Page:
I think I’m reverting to my roots. Born a couple of years after my parents moved out of the communal house they were sharing with a few dozen other people, I entered the world just as Carter’s solar panels were about to give way to Reaganomics. There are multiple photos of me playing naked in our back yard garden. When my more conventional grandmother joined me in the sandbox for a tea party, I offered things like bancha tea, mochi, and nori rolls; she didn’t know what I was talking about. I carried my lunch to school in a basket, until I was nine.

Growing up on tofu, brown rice, and kale (way before kale was cool), my sister and I pretended carob was chocolate and went a bit crazy when we got our hands on the real thing. We played with hand made toys, didn’t watch TV until we were almost teenagers, and to this day are pop culturally illiterate when it comes to the entire decade of the 1980’s. Luckily for us, our school supported such weirdness and it was only upon graduating into the larger world that I realized it had been a unique upbringing.

When I moved out and started to create a life of my own, I realized how much extra work my parents’ choices created and I frequently took the easy way instead. I bought prepared food, never baked my own bread, didn’t have a garden, and slowly forgot about all of it. Or, I figured it would magically happen somewhere down the line.

I began working in the film industry shortly after graduating from college and quickly traded all of my free time for the craziness that comes with the industry. Keeping plants alive, not to mention a garden, when working 80 hours a week, was difficult to say the least. I ate three meals a day from the caterers or craft service and, though not wanting to complain about being served what for many is a feast, every single day, it was heavy comfort food, designed to keep the crew’s moral up, not to be healthy. There were days I’d give anything for brown rice, tofu, and kale.

Over the past year, several of my friends and family members have had babies and several others have been diagnosed with cancer. These are only connected in that they both made me stop and think about how I’m living my life and what my priorities are. I realized that the garden and bread baking weren’t going to just happen and that my own health was beginning to suffer from lack of sleep, stress, and poor diet. And, so, over the past year, I have taken a whole bunch of time off to begin to remember how I used to live.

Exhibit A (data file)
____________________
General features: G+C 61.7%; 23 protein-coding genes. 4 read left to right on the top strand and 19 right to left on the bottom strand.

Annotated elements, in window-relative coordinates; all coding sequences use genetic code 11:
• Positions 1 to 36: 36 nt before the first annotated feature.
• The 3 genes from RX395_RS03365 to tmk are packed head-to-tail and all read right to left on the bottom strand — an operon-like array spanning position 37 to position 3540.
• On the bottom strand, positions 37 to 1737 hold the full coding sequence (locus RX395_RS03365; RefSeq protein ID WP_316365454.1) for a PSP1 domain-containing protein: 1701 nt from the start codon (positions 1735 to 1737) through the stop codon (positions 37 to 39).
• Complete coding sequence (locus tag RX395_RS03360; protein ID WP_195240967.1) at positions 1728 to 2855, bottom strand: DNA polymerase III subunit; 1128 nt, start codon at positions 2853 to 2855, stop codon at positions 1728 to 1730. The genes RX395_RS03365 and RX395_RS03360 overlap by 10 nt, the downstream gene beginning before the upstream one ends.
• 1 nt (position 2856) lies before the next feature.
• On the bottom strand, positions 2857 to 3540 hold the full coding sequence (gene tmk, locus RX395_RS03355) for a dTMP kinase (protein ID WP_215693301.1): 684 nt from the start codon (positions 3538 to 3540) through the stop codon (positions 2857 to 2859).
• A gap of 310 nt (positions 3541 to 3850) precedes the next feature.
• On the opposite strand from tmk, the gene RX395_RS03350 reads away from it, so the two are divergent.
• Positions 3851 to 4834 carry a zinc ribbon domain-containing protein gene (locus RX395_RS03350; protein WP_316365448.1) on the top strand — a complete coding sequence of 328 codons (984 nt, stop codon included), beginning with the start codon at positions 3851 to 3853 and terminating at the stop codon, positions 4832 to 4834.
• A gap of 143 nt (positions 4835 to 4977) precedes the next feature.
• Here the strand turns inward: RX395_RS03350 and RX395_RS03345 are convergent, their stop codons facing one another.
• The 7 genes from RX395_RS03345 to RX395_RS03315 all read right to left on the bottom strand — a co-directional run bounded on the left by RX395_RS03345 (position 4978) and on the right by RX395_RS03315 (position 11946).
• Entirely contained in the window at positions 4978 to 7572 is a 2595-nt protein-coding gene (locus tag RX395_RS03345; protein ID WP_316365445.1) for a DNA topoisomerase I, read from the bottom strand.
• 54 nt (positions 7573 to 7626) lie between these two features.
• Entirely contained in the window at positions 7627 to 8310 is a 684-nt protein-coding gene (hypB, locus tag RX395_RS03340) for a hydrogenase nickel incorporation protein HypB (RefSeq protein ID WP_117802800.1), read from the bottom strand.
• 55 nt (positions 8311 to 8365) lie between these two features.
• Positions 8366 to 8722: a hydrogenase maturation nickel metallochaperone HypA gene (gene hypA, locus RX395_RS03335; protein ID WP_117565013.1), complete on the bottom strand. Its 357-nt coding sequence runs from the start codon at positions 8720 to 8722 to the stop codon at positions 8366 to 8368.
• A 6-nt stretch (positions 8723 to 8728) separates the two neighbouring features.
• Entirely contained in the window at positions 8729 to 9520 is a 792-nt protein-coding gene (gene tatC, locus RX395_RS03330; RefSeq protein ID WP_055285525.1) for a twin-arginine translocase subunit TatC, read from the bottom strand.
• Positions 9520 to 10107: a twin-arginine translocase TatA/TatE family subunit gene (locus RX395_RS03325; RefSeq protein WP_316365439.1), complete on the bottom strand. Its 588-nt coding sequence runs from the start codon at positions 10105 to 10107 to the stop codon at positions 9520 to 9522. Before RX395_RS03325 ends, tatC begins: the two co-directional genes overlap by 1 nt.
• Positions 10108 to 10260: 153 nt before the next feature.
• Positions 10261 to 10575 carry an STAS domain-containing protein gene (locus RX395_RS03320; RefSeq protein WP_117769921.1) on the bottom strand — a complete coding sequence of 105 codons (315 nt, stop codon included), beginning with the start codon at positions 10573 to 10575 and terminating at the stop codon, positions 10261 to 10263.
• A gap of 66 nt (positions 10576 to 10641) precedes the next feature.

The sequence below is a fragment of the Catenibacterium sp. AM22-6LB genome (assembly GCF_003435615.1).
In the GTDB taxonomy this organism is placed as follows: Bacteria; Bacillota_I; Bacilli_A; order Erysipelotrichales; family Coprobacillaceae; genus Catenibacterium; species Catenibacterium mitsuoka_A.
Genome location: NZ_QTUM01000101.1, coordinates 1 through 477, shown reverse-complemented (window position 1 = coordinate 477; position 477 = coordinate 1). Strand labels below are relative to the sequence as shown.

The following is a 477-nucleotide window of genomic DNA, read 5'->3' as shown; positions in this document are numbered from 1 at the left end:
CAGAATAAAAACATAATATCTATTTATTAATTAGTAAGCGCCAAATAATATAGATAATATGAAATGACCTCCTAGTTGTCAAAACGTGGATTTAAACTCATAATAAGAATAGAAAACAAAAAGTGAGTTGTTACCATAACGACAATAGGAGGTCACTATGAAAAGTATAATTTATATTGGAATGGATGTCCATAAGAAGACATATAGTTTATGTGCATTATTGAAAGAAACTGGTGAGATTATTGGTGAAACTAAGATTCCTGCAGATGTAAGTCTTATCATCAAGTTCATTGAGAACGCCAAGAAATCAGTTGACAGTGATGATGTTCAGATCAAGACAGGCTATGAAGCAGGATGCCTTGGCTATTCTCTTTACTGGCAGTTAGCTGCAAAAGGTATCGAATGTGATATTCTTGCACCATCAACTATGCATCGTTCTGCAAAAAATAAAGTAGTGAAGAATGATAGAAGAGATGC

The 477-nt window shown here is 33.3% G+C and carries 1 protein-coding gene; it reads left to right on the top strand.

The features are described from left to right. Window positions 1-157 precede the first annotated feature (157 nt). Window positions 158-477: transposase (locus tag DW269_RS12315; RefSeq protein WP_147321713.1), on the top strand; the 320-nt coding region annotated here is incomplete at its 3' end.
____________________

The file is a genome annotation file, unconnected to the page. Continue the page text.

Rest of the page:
In one of my recent spring cleaning blitzes, I took all of the household cleaners, that had ingredients I couldn’t pronounce, to the household chemical recycling facility. I was left with vinegar, baking soda, Dr. Bronner’s peppermint soap, and a multi purpose cleaner from Seventh Generation that seemed a waste to get rid of, though I’m sure vinegar and baking soda would do the trick.

I planted my 8’x2′ raised bed garden with kale, lettuce, carrots, and beets and am waiting until it’s a little warmer to add the tomatoes and herbs.

By working only part time (still 40 hours a week!) on a few TV shows, rather than on long movies, I’ve had time to read, work in the yard, and try to get my health back to where it should be. Because I’m not completely sleep deprived and stressed out for months on end, my cravings for sugar and caffeine have gone way down. To build my adrenals back up, I drink water with lemon throughout the day and put apple cider vinegar on my veggies to aid in digestion.

I laugh to think that I’m reverting to my hippy past, but really all I’m doing is following knowledge that was common sense until only very recently. My grandparents would never have thought of themselves as hippies, yet they understood how to make things from scratch, grow food in the ground, fix things that broke, and to make do with a fraction of what is now considered normal. And I see the contentment that comes from being capable and in touch with ones environment, rather than dependent on corporate ideas of what you need or should want.

As I think about our environment, read news about the increasingly imbalanced climate, hear about the industrial food machine, and think about all of the babies I know who have just been or are about to be born, I want to revert to my hippy roots. I want to do anything I can to make the world, and myself, healthier and happier.

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